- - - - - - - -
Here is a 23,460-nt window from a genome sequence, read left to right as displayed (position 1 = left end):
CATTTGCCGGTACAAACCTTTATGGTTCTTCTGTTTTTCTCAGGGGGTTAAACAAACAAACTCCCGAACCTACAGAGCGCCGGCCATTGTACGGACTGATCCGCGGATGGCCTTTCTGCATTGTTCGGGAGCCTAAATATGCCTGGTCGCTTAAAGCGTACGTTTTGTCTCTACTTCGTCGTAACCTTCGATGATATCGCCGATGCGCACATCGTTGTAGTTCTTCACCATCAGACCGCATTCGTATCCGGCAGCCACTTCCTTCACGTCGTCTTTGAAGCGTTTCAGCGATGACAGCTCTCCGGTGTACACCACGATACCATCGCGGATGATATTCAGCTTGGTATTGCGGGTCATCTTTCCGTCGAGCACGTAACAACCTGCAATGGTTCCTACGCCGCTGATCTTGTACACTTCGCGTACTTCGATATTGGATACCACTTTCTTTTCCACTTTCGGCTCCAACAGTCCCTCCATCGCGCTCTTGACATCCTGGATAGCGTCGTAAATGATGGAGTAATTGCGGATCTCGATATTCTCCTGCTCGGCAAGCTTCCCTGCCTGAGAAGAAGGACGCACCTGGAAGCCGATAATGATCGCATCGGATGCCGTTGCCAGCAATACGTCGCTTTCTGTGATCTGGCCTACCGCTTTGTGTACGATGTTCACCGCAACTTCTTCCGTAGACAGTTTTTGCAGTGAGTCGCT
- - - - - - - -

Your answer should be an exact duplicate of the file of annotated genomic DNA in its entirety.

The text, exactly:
Here is a 23,460-nt window from a genome sequence, read left to right as displayed (position 1 = left end):
CATTTGCCGGTACAAACCTTTATGGTTCTTCTGTTTTTCTCAGGGGGTTAAACAAACAAACTCCCGAACCTACAGAGCGCCGGCCATTGTACGGACTGATCCGCGGATGGCCTTTCTGCATTGTTCGGGAGCCTAAATATGCCTGGTCGCTTAAAGCGTACGTTTTGTCTCTACTTCGTCGTAACCTTCGATGATATCGCCGATGCGCACATCGTTGTAGTTCTTCACCATCAGACCGCATTCGTATCCGGCAGCCACTTCCTTCACGTCGTCTTTGAAGCGTTTCAGCGATGACAGCTCTCCGGTGTACACCACGATACCATCGCGGATGATATTCAGCTTGGTATTGCGGGTCATCTTTCCGTCGAGCACGTAACAACCTGCAATGGTTCCTACGCCGCTGATCTTGTACACTTCGCGTACTTCGATATTGGATACCACTTTCTTTTCCACTTTCGGCTCCAACAGTCCCTCCATCGCGCTCTTGACATCCTGGATAGCGTCGTAAATGATGGAGTAATTGCGGATCTCGATATTCTCCTGCTCGGCAAGCTTCCCTGCCTGAGAAGAAGGACGCACCTGGAAGCCGATAATGATCGCATCGGATGCCGTTGCCAGCAATACGTCGCTTTCTGTGATCTGGCCTACCGCTTTGTGTACGATGTTCACCGCAACTTCTTCCGTAGACAGTTTTTGCAGTGAGTCGCT